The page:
Autonomous vehicle (AV) technology is set to become the biggest disruptor the automotive industry has seen in the past century. While some say the age of the AV is just around the corner, the consensus seems to be that Level 5 automation (that is, true driverless cars with no steering wheel or gas and brake pedals) is a long way off.
Companies like Alphabet (Waymo), General Motors, Uber and Baidu are currently investing billions of dollars on developing AV technology as they rush to stake a claim on the market. As of February 2018, in the United States, 21 states have passed AV legislation, and 19 of these enable testing of AVs on public roads. Nearly 60 cities globally are hosting pilot programs for AV testing. Unfortunately, news of accidents and fatalities involving AVs abound and consumer trust in AV technology isn’t there yet.
AVs in the Short-Term
Mass-market AVs are a long-term hope with the promise of decreased costs and increased safety, but in the meantime, the technology is more likely to be used for deliveries, transferring goods, and shuttle services or ride sharing.
Deliveries/Transferring Goods: Rio Tinto currently has a fleet of autonomous haul trucks at its Pilbara iron ore mines in Western Australia. According to Rio Tinto, each autonomous truck operated, on average, an additional 1,000 hours at 15 percent lower load and haul-unit cost than conventional haul trucks in 2016. The company plans to expand its fleet by more than 50 percent by 2019.
Shuttles/Ride Sharing: GM has announced plans for shared autonomous vehicles (SAVs) available as early as 2019. SAVs will be much cheaper than driven cars, allowing people to pay only for each ride rather than for the vehicle itself, and provide increased mobility to the 25% of our population who have limited mobility now, such as children, the elderly, and people with physical disabilities.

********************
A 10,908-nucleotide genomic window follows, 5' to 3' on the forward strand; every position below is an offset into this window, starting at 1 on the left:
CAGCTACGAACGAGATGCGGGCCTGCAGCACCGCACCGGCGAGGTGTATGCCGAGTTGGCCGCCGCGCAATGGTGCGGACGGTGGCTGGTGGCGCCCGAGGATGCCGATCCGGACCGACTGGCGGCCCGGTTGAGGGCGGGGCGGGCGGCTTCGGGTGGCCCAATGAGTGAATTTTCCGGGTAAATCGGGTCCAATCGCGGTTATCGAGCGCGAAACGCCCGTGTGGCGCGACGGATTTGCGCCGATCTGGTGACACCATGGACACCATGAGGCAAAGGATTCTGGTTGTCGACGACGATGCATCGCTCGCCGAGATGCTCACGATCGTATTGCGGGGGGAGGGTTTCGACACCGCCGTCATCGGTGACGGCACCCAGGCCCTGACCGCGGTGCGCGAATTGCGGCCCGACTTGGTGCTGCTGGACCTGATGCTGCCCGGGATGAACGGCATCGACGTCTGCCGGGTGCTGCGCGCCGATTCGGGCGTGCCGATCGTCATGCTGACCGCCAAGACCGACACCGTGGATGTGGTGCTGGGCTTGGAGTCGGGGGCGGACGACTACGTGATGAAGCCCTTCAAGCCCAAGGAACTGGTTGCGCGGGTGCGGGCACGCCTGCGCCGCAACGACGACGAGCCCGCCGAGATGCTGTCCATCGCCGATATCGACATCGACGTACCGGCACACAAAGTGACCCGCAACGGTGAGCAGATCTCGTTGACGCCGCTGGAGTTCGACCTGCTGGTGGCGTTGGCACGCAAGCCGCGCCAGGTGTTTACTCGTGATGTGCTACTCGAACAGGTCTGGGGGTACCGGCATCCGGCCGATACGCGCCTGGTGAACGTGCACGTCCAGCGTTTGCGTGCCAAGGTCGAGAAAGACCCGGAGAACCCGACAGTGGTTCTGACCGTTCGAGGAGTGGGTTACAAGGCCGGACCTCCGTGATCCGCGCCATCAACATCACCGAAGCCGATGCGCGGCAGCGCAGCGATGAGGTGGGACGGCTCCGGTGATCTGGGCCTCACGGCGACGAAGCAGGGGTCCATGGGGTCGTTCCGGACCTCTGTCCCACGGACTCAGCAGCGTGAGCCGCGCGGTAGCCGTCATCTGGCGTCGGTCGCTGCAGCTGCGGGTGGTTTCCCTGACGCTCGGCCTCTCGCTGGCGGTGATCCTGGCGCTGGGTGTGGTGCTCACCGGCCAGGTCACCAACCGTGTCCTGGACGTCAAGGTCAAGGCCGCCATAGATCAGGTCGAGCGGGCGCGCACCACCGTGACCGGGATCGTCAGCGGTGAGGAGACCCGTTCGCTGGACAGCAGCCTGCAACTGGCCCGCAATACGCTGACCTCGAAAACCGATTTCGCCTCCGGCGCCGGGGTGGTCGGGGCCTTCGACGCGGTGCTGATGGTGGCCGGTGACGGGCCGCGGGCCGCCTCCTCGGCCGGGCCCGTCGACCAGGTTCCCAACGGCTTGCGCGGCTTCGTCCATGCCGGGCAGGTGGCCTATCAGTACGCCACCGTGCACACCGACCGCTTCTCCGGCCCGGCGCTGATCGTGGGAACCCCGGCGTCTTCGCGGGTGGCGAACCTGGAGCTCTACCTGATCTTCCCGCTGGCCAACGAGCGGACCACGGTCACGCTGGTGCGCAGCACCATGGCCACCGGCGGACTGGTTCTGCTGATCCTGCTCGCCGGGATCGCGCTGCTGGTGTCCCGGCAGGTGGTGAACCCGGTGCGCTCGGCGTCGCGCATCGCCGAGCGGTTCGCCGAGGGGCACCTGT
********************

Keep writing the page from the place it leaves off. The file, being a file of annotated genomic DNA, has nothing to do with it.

John Walker, transportation marketing manager at the ride sharing company Lyft, estimates Level 4 or Level 5 autonomy will be a reality in 10 years. Lyft has established a Level 5 lab to design autonomous vehicles specifically for ride sharing and has partnerships with Waymo, nuTonomy, Drive Ai, and Jaguar Land Rover. There’s already a 2% chance that Lyft riders in Las Vegas who opt-in will be picked up by an AV.
Henrik Green, Volvo senior vice president, says ten years is too far out. He recently revealed that the next generation Volvo XC90, which should hit the market around 2021, will be able to transport sleeping passengers to their destination on limited roadways (likely highways and freeways). The company’s Level 4 (high automation) AV technology suite is called Highway Assist, and is essentially an extension of the Pilot Assist features offered on current Volvo models. The Highway Assist package will be an optional extra costing four figures.
Helping the progress of AV technology along, solid-state LiDAR company, Quanergy, recently showcased revolutionary technology at Connected & Autonomous Vehicles 2018 that is both inconspicuous and inexpensive. Although the company’s goal is to reduce LiDAR sensor technology to the size of a chip, the current prototype is roughly double the size of a deck of playing cards, which could be easily concealed under sheet metal and has a unit cost of around $200. This much smaller, cheaper and less conspicuous sensor isn’t as fragile as the mechanical LiDAR sensors on many test AVs today. This technology could revolutionize the current AV industry with the ability to be integrated into today’s vehicles for a fraction of the cost of the existing clunky add-ons.
Prepare for the Future Today
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Gerdes, Justin. (6 Feb 2018). Not So Fast. Fully Autonomous Vehicles Are More Than a Decade Away, Experts Say. Greentech Media.
Bergen, Mark. (19 Mar 2018). Uber Halts Autonomous Car Tests After Fatal Crash in Arizona. Bloomberg.
Totaro, Eric. (2 Jun 2018). Top Five Takeaways from Connected & Autonomous Vehicles 2018. Euromonitor International.
Wong, James. (22 June 2018). Volvo XC90 to Get Level 4 Driverless Tech in 2021 – Report. Car Advice.